E1837. Finding Post-Traumatic Cervical Spine MRI a Pain in the Neck? We’ve Got Your Back: A Systematic Approach to Acute Cervical Spine MRI
  1. Ryan Richter; San Antonio Uniformed Services Health Education Consortium
  2. Douglas Byerly; San Antonio Uniformed Services Health Education Consortium
Acute spinal cord injuries are common and can result in significant morbidity and mortality. It is well established that imaging plays a critical role in completing the evaluation of patients who have experienced acute spinal trauma. The workhorse of cervical spine trauma imaging is computed tomography (CT) which most radiologists are comfortable reading. However, magnetic resonance imaging (MRI) is becoming more commonly employed especially in the evaluation of ligamentous injury. Therefore, it is essential for radiologists to be comfortable with normal anatomy as well as pathology on cervical spine MRI. In this educational exhibit, we will consider the strengths of different imaging modalities, review MRI cervical spine anatomy, discuss the purposes of commonly used MRI sequences/imaging planes, and provide an approach to post-traumatic cervical spine MRI. This will be accomplished through cases demonstrating increasingly complex post-traumatic findings so that the viewer becomes more efficient and comfortable with acute cervical spine MRI.

Educational Goals / Teaching Points
Review the common steps in the workup of a patient with suspected acute cervical spine injury. Discuss the strengths, weaknesses and differences of CT and MRI with a focus on MRI. Provide a pictorial review of cervical spine anatomy on MRI, focusing on ligamentous and other soft tissue structures best assessed with MRI such as intervertebral discs, spinal cord, nerve roots, paraspinal muscle injuries, and epidural hemorrhage. Demonstrate the best sequences and views to evaluate these structures. Review some imaging pearls and pitfalls of traumatic cervical spine imaging. Finally, provide an approach to interpreting post-traumatic MRI.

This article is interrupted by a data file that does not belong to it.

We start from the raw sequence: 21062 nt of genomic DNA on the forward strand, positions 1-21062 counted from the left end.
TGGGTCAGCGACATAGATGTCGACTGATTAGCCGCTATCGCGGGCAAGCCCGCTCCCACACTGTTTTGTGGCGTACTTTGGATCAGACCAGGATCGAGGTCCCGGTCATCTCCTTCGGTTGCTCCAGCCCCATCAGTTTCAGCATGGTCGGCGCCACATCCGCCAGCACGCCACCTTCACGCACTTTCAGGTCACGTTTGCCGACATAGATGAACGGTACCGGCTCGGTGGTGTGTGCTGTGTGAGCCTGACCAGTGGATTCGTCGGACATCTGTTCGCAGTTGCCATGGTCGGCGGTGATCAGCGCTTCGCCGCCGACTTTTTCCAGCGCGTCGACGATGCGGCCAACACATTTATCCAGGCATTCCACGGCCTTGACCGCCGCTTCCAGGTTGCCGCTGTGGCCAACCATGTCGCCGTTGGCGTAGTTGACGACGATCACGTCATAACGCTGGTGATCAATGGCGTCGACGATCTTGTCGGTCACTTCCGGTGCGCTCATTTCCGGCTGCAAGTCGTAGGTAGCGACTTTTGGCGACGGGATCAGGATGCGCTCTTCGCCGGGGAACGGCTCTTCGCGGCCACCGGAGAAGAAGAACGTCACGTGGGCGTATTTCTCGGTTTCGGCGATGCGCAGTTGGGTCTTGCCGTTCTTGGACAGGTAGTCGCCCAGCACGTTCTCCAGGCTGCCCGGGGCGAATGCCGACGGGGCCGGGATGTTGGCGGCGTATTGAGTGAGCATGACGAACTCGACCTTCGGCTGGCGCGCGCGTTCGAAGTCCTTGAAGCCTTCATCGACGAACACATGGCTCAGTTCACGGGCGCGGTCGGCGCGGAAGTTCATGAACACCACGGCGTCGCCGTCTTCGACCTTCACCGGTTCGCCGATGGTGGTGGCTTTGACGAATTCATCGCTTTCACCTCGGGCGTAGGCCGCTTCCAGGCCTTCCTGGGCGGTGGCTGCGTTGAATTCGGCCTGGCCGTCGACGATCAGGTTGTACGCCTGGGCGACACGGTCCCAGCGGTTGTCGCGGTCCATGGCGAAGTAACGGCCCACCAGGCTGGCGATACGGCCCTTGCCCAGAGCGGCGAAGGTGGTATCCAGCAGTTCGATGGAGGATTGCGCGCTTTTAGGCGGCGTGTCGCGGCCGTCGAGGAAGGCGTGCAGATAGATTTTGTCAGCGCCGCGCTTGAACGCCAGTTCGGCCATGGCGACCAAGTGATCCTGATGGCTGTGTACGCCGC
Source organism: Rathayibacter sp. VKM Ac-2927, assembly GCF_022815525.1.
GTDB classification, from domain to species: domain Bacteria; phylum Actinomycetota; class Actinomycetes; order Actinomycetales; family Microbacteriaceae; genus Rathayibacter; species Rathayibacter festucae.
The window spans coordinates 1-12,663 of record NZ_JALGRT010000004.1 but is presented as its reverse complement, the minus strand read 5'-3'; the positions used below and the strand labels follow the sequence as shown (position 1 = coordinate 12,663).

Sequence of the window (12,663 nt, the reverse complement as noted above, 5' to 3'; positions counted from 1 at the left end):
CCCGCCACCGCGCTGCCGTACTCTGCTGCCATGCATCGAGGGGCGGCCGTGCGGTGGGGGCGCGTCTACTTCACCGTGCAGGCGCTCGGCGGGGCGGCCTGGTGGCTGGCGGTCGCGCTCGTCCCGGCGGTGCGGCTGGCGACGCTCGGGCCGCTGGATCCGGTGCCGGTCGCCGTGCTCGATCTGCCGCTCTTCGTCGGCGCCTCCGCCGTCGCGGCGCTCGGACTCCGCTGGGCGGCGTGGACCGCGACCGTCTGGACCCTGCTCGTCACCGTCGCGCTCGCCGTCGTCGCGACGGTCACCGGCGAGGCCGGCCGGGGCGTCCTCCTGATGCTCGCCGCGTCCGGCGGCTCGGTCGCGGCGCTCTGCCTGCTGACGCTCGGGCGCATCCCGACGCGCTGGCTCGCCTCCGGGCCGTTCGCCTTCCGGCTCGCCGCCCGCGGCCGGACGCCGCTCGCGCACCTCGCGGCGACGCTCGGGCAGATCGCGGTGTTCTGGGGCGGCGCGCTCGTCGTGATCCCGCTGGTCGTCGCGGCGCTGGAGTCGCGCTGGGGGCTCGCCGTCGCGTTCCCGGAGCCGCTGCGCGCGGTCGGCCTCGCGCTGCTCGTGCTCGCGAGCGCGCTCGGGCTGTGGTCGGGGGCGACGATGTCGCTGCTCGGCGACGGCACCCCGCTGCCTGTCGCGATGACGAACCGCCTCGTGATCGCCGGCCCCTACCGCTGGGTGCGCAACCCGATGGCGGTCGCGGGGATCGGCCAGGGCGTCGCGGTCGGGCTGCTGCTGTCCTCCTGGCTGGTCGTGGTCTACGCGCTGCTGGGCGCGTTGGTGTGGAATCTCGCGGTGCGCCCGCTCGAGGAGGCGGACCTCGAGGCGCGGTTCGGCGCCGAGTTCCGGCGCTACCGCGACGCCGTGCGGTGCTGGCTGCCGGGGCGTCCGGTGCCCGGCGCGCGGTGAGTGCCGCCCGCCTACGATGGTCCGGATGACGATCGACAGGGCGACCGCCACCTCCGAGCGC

Key Anatomic/Physiologic Issues and Imaging Findings/Techniques
Emphasize the importance of MRI in fully assessing the acute cervical spine to include the evaluation of stability and the presence of cord injury. Illustrate the anatomy of the cervical spine and discuss the important ligaments involved in stability. Demonstrate how combining CT and MRI findings provides a more complete evaluation of the spine in the setting of trauma. Enhance interpretation proficiency through familiarity with complex post traumatic cases.

Though CT and MRI play complimentary roles in the evaluation of acute cervical spine, MRI is more sensitive and can more accurately evaluate the extent of injury, particularly soft tissue structures. MRI also plays a critical role in predicting the prognosis of the patient by completing the evaluation for stability and determining the presence of cord edema or hemorrhage. It is critical that the radiologist be familiar with cervical spine MRI to improve proficiency and decrease misdiagnosis.